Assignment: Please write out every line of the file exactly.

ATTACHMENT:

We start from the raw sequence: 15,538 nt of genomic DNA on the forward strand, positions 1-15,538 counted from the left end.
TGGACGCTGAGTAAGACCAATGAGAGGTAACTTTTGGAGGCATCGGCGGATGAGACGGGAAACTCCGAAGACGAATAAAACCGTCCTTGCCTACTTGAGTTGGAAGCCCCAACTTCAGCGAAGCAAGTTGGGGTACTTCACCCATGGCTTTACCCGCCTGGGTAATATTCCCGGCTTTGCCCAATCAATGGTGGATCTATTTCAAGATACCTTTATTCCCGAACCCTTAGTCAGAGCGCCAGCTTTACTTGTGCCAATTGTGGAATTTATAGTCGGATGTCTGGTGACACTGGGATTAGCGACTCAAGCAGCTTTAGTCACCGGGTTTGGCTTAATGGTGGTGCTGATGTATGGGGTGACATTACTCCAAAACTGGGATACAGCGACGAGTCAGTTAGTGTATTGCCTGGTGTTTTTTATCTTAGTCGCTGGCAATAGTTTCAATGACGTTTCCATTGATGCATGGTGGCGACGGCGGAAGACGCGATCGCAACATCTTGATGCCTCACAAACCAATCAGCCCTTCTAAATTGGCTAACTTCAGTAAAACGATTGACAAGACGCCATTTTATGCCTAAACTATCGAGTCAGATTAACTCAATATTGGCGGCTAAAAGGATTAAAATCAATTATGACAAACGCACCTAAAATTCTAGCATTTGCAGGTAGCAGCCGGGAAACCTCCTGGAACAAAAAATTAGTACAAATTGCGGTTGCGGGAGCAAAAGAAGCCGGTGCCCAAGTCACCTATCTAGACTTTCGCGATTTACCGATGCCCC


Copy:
We start from the raw sequence: 15,538 nt of genomic DNA on the forward strand, positions 1-15,538 counted from the left end.
TGGACGCTGAGTAAGACCAATGAGAGGTAACTTTTGGAGGCATCGGCGGATGAGACGGGAAACTCCGAAGACGAATAAAACCGTCCTTGCCTACTTGAGTTGGAAGCCCCAACTTCAGCGAAGCAAGTTGGGGTACTTCACCCATGGCTTTACCCGCCTGGGTAATATTCCCGGCTTTGCCCAATCAATGGTGGATCTATTTCAAGATACCTTTATTCCCGAACCCTTAGTCAGAGCGCCAGCTTTACTTGTGCCAATTGTGGAATTTATAGTCGGATGTCTGGTGACACTGGGATTAGCGACTCAAGCAGCTTTAGTCACCGGGTTTGGCTTAATGGTGGTGCTGATGTATGGGGTGACATTACTCCAAAACTGGGATACAGCGACGAGTCAGTTAGTGTATTGCCTGGTGTTTTTTATCTTAGTCGCTGGCAATAGTTTCAATGACGTTTCCATTGATGCATGGTGGCGACGGCGGAAGACGCGATCGCAACATCTTGATGCCTCACAAACCAATCAGCCCTTCTAAATTGGCTAACTTCAGTAAAACGATTGACAAGACGCCATTTTATGCCTAAACTATCGAGTCAGATTAACTCAATATTGGCGGCTAAAAGGATTAAAATCAATTATGACAAACGCACCTAAAATTCTAGCATTTGCAGGTAGCAGCCGGGAAACCTCCTGGAACAAAAAATTAGTACAAATTGCGGTTGCGGGAGCAAAAGAAGCCGGTGCCCAAGTCACCTATCTAGACTTTCGCGATTTACCGATGCCCC